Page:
The universal screening programme is part of a thrust by the government to develop a strong framework for the early detection, diagnosis and treatment of persons suffering from the debilitating condition. SCD is one of the priority conditions that have been included in the government’s Strategic and National Action Plan for the prevention and control of non communicable diseases (NCDs) 2013 to 2018.
Universal newborn screening for SCD is strongly advocated by experts in the area, including global leader in SCD and Director of the Sickle Cell Trust, Professor Graham Serjeant. The expert, who is the foremost authority on the clinical manifestations and care of patients with SCD, diagnosed over 300 patients at birth while screening 100,000 babies at the Victoria Jubilee Hospital between 1973 and 1981.
He said the findings from the original Jamaican study proved that newborn screening is essential in preventing many of the complications associated with SCD.
“We learned and continue to learn a huge amount about the disease (from that cohort study) . . . Newborn screening helps in the prevention of early death caused by sudden enlargement of the spleen. The Jamaican study showed that by teaching the parents how to detect this complication in their children and what to do about it, deaths could be prevented,” Serjeant pointed out.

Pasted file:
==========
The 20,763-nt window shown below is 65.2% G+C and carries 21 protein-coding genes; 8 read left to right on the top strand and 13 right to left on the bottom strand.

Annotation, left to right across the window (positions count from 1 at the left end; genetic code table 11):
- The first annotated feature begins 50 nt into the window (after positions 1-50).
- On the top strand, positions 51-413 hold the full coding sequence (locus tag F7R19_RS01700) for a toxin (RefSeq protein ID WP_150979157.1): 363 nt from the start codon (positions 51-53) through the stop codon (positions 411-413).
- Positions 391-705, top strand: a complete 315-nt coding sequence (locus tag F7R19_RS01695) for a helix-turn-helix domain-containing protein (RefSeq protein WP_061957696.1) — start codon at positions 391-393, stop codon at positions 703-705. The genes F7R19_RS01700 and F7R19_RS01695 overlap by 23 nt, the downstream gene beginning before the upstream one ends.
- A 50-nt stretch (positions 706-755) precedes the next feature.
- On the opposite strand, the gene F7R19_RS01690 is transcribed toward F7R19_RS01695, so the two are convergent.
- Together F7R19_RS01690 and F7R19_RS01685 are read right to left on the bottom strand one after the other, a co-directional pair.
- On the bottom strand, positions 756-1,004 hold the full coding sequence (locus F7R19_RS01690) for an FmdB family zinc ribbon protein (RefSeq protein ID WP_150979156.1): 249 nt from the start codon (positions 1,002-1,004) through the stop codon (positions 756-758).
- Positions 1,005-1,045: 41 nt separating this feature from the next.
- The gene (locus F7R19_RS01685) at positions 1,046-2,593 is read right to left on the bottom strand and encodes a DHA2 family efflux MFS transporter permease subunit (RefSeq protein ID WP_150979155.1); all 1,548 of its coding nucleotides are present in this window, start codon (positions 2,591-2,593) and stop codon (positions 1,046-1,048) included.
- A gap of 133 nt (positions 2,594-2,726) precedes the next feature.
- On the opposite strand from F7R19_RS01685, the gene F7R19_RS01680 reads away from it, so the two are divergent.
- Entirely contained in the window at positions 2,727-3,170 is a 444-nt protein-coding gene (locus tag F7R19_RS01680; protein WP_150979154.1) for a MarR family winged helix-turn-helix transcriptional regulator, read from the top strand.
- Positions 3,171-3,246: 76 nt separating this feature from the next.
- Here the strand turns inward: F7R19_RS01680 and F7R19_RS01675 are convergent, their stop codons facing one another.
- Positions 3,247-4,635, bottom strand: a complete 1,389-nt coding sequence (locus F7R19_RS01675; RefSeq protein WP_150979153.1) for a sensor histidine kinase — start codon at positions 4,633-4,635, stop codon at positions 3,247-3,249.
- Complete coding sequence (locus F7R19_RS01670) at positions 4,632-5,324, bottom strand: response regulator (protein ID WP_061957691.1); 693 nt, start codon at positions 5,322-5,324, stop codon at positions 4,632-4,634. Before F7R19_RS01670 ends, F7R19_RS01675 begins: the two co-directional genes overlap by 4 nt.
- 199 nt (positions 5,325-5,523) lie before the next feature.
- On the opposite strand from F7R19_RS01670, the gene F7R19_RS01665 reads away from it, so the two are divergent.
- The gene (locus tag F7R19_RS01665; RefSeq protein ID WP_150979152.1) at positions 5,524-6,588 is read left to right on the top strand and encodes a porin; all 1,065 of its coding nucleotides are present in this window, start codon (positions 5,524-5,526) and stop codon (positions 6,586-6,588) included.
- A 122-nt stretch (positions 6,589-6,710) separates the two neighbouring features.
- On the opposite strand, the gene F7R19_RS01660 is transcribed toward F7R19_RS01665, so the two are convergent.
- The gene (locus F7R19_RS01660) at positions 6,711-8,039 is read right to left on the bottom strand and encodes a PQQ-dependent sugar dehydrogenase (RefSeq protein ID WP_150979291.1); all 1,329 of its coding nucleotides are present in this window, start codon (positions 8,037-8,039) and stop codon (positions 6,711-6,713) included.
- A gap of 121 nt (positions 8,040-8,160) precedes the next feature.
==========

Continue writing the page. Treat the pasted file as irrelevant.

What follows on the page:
The screening programme, being implemented by the Ministry of Health, involves collaboration with the Sickle Cell Unit (SCU) at the University of the West Indies (UWI); National Health Fund (NHF); Sickle Cell Support Foundation; and the Sickle Cell Trust.
The SCU will be carrying out the screenings through a J$10 million (US$83,755) grant from the NHF.
Director of the SCU, Professor Jennifer Knight-Madden, said testing pregnant women and newborns is the first phase of the initiative.
She explained that the focus is on newborns “for the simple reason that the highest chance of dying from sickle cell disease is during the first three years of life.”
SCD is a recessive genetic blood disorder, resulting from inheriting abnormal haemoglobin genes from both parents. It is characterized by the red blood cells assuming an abnormal, rigid, sickle shape. This decreases the flexibility of the cells, blocking blood flow to the limbs and organs, which can cause pain, serious infections, organ damage, stroke and there is an increased risk of death. More than 10 per cent of Jamaicans have the sickle cell gene and the condition affects one in every 150 newborns.
Children who are not diagnosed for SCD, are at risk of experiencing preventable SCD complications, including stroke, and Knight-Madden said six per cent of children between the ages of five and 15, who have the disease are at high risk of having a stroke.